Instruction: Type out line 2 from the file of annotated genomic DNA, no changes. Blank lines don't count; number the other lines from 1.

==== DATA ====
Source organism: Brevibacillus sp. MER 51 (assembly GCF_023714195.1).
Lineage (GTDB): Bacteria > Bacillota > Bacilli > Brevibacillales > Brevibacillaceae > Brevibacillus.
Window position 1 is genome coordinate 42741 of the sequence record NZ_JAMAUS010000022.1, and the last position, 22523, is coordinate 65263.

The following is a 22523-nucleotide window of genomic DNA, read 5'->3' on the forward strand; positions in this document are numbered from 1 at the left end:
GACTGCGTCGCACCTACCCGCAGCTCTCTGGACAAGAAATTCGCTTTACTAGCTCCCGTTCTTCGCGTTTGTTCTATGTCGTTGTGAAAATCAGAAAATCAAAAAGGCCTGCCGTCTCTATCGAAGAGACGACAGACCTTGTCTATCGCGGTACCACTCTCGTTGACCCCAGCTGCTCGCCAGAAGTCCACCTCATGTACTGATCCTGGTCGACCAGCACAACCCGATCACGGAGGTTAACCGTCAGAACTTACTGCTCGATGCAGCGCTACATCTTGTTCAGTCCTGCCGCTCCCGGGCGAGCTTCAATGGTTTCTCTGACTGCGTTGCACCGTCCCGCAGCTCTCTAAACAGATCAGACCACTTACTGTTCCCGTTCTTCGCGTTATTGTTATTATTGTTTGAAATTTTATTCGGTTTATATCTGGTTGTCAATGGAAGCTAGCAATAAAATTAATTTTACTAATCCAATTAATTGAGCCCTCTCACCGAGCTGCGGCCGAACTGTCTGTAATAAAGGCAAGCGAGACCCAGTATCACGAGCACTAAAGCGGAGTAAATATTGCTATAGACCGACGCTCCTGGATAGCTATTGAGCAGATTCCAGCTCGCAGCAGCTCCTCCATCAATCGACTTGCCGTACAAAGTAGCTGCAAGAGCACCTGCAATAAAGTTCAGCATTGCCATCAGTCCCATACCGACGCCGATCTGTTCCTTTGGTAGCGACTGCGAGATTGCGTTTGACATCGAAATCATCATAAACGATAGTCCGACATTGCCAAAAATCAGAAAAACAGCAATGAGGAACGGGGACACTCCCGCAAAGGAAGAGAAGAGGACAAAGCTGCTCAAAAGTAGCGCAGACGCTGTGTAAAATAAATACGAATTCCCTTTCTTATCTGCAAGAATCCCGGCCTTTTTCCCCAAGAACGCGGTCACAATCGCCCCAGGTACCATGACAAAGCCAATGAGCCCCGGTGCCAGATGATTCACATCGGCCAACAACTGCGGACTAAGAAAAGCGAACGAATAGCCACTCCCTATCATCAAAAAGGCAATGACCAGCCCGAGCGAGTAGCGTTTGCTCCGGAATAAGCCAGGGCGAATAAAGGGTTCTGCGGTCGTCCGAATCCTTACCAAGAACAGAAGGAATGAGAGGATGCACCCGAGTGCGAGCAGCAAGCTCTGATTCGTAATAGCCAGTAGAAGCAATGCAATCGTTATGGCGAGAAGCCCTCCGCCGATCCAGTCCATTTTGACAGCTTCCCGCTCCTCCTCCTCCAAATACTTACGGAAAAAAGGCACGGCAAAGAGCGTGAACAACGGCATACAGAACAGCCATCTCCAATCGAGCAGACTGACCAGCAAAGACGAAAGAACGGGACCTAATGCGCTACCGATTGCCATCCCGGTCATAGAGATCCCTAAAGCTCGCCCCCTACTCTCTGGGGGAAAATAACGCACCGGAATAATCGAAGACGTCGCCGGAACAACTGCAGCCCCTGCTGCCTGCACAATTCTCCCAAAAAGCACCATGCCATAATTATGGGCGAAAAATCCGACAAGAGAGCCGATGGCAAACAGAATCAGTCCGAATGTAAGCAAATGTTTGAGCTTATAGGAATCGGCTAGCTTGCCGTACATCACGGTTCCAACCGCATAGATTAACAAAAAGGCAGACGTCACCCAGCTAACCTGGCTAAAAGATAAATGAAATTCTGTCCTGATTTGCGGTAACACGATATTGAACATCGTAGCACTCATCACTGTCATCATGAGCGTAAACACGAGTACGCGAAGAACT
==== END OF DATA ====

Lineage (GTDB): Bacteria > Bacillota > Bacilli > Brevibacillales > Brevibacillaceae > Brevibacillus.